The College Football Playoff management committee presented a proposal on June 10 to expand the current four-team playoff format to one that would include 12 teams, and many people think it will pass.
I think this is absolutely the right move, and most other college football fans would agree with me. A four-team playoff was a good start simply because any version of a playoff format is better than what was happening before. It was basically whoever won the Southeastern Conference (SEC) championship vs. whatever team was voted the best outside of the SEC.
For 13 out of the last 14 years, an SEC team has played in the national championship game.
While that stat is a testament to how consistently talented the SEC is, it shows how easy it is for a team to advance to the championship game if they belong to the SEC.
Coastal Carolina moved to the Football Bowl Subdivision (FBS) from the Football Championship Subdivision (FCS) in 2017. This move made them eligible to play in bowl games and compete in the college football playoffs.
If the 12-team format had been implemented already, No. 12 Coastal Carolina could’ve faced No. 5 Notre Dame in the first round of the 2020 college football playoffs. Maybe they would have made it all the way to the championship game and faced either Alabama or Clemson.
Possibilities like these are going to greatly enhance the college football experience for fans and players. Just imagine a team like Coastal Carolina getting the chance to upset Alabama and actually pulling it off. That would set the sports world on fire.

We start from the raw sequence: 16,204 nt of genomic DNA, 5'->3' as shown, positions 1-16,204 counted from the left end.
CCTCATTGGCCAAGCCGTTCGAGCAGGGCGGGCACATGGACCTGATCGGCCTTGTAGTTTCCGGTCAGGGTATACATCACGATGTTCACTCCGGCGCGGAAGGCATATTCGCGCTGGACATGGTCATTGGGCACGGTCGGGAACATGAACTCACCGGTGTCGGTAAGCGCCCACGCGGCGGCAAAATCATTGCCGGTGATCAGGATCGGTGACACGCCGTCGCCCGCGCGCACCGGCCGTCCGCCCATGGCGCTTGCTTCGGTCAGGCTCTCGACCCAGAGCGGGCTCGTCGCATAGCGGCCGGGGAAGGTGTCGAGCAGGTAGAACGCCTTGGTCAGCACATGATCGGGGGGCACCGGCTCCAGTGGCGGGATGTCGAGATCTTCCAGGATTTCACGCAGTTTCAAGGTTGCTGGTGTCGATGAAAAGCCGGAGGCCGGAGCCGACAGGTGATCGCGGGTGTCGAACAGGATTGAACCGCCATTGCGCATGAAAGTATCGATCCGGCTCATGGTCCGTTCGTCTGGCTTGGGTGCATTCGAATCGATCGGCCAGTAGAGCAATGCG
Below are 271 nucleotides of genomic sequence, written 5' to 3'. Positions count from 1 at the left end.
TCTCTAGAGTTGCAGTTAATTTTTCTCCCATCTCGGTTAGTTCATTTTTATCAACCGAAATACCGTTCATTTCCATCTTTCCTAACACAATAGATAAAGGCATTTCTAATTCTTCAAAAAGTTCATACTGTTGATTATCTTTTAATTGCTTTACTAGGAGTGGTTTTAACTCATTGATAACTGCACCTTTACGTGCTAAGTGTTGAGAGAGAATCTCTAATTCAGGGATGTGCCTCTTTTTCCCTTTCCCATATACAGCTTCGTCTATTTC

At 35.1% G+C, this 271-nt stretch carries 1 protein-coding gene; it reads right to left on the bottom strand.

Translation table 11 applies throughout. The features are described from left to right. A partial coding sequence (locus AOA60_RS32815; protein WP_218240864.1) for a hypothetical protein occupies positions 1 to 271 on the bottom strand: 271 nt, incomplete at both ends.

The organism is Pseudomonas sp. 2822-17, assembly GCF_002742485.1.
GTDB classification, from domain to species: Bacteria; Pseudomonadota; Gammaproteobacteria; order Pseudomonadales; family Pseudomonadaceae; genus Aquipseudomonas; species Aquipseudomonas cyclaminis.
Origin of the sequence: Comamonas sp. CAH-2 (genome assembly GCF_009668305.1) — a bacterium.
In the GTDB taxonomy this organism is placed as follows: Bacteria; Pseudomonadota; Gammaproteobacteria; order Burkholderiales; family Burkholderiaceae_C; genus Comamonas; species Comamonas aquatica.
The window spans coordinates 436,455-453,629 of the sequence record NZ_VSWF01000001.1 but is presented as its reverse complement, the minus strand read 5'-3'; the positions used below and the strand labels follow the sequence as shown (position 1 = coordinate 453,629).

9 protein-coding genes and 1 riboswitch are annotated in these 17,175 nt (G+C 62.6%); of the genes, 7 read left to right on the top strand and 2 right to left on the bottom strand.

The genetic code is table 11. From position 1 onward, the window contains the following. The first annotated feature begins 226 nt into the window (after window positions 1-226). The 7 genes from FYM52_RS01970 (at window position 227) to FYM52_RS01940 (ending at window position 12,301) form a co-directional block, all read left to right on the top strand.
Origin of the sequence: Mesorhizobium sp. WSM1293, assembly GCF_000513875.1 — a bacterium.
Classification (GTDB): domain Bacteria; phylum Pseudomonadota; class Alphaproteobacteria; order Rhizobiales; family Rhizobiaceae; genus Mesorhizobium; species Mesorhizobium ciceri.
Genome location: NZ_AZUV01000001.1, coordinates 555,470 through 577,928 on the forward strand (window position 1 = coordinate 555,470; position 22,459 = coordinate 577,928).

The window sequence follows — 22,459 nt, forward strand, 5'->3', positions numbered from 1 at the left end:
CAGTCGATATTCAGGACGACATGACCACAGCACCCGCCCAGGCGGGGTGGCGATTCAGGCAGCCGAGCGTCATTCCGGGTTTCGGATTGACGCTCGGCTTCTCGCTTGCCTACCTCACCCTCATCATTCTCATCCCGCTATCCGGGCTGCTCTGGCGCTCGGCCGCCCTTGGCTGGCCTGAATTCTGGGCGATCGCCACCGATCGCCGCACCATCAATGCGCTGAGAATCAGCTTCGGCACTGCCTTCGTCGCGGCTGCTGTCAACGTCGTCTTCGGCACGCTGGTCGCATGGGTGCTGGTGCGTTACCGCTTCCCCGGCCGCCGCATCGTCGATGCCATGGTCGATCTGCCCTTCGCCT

Including four teams was a good appetizer for what the college football playoffs could be, but I think it is time to go ahead and pull the trigger so that more teams have the chance to represent their school and conference on college football’s biggest stage.
Some other teams that would’ve qualified for the college football playoffs in 2020 with a 12-team format were Indiana, Cincinnati and Iowa State. I don’t remember the last time any of those schools were anywhere near a chance at playing for the national championship.
This is what an expanded college football playoff system can do for college football. It can give every year an endless amount of possibilities regarding who will walk away with the CFP National Championship Trophy.
I believe expanding the playoff will be good for recruiting as well.
Think about it. Every year, teams like Alabama or Georgia of the SEC, or Clemson of the Atlantic Coast Conference (ACC), end up with the No. 1-ranked recruiting class because these teams belong to conferences that see their teams compete for the championship trophy year in and year out.
I should mention that my team, Oregon, has a recruiting class ranked in the top ten usually, but that is probably due to their flashy uniforms rather than their championship game appearances.
The point is that, if the college football playoffs are expanded, more teams will have a better chance at competing for championships, and recruits will stop committing to SEC or ACC schools solely because of the conferences’ number of previous championship teams.
We could see the playing field begin to level around the country. Teams like Coastal Carolina could retain some of their state’s five-star prospects since they don’t have to rush off to Alabama to win championships anymore.
I guess, by my logic, the move to expand the playoffs could spell doom for Alabama head coach Nick Saban, but I am pretty sure guys like him welcome the challenge.
Even though this issue only affects college football teams, it is still a move for equality in the purest sense of the word. This move will open the door for a lot of teams and allow them to unleash their potential. I can’t wait to see what happens.
May the best team win.
Written by Zach Edmondson, sports editor. Graphic courtesy of Gracie Lucas, former digital content editor.